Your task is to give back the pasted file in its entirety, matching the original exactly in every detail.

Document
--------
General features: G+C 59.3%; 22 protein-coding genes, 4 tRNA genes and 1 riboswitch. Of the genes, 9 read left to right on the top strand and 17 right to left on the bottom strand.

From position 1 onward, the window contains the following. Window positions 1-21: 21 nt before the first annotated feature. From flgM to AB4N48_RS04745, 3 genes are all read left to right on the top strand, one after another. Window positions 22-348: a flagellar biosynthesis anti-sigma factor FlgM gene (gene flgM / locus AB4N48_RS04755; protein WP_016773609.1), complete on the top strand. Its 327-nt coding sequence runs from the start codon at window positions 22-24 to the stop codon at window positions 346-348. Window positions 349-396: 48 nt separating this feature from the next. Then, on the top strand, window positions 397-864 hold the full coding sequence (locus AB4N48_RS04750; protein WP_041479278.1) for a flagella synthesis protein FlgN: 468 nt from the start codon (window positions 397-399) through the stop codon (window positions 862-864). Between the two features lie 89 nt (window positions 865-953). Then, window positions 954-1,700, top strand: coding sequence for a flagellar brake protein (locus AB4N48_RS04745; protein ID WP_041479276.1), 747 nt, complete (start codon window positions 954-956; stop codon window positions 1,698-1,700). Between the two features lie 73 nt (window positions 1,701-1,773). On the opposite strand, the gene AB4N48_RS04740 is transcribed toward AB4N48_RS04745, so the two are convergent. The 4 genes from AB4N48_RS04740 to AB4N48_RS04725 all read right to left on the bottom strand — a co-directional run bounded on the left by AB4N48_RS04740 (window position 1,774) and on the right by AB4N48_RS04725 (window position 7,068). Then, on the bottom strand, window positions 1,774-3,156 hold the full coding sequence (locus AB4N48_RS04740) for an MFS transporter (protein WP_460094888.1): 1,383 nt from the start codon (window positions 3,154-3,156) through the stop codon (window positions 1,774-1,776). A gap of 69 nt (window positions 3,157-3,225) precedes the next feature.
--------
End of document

General features: G+C 59.3%; 22 protein-coding genes, 4 tRNA genes and 1 riboswitch. Of the genes, 9 read left to right on the top strand and 17 right to left on the bottom strand.

From position 1 onward, the window contains the following. Window positions 1-21: 21 nt before the first annotated feature. From flgM to AB4N48_RS04745, 3 genes are all read left to right on the top strand, one after another. Window positions 22-348: a flagellar biosynthesis anti-sigma factor FlgM gene (gene flgM / locus AB4N48_RS04755; protein WP_016773609.1), complete on the top strand. Its 327-nt coding sequence runs from the start codon at window positions 22-24 to the stop codon at window positions 346-348. Window positions 349-396: 48 nt separating this feature from the next. Then, on the top strand, window positions 397-864 hold the full coding sequence (locus AB4N48_RS04750; protein WP_041479278.1) for a flagella synthesis protein FlgN: 468 nt from the start codon (window positions 397-399) through the stop codon (window positions 862-864). Between the two features lie 89 nt (window positions 865-953). Then, window positions 954-1,700, top strand: coding sequence for a flagellar brake protein (locus AB4N48_RS04745; protein ID WP_041479276.1), 747 nt, complete (start codon window positions 954-956; stop codon window positions 1,698-1,700). Between the two features lie 73 nt (window positions 1,701-1,773). On the opposite strand, the gene AB4N48_RS04740 is transcribed toward AB4N48_RS04745, so the two are convergent. The 4 genes from AB4N48_RS04740 to AB4N48_RS04725 all read right to left on the bottom strand — a co-directional run bounded on the left by AB4N48_RS04740 (window position 1,774) and on the right by AB4N48_RS04725 (window position 7,068). Then, on the bottom strand, window positions 1,774-3,156 hold the full coding sequence (locus AB4N48_RS04740) for an MFS transporter (protein WP_460094888.1): 1,383 nt from the start codon (window positions 3,154-3,156) through the stop codon (window positions 1,774-1,776). A gap of 69 nt (window positions 3,157-3,225) precedes the next feature.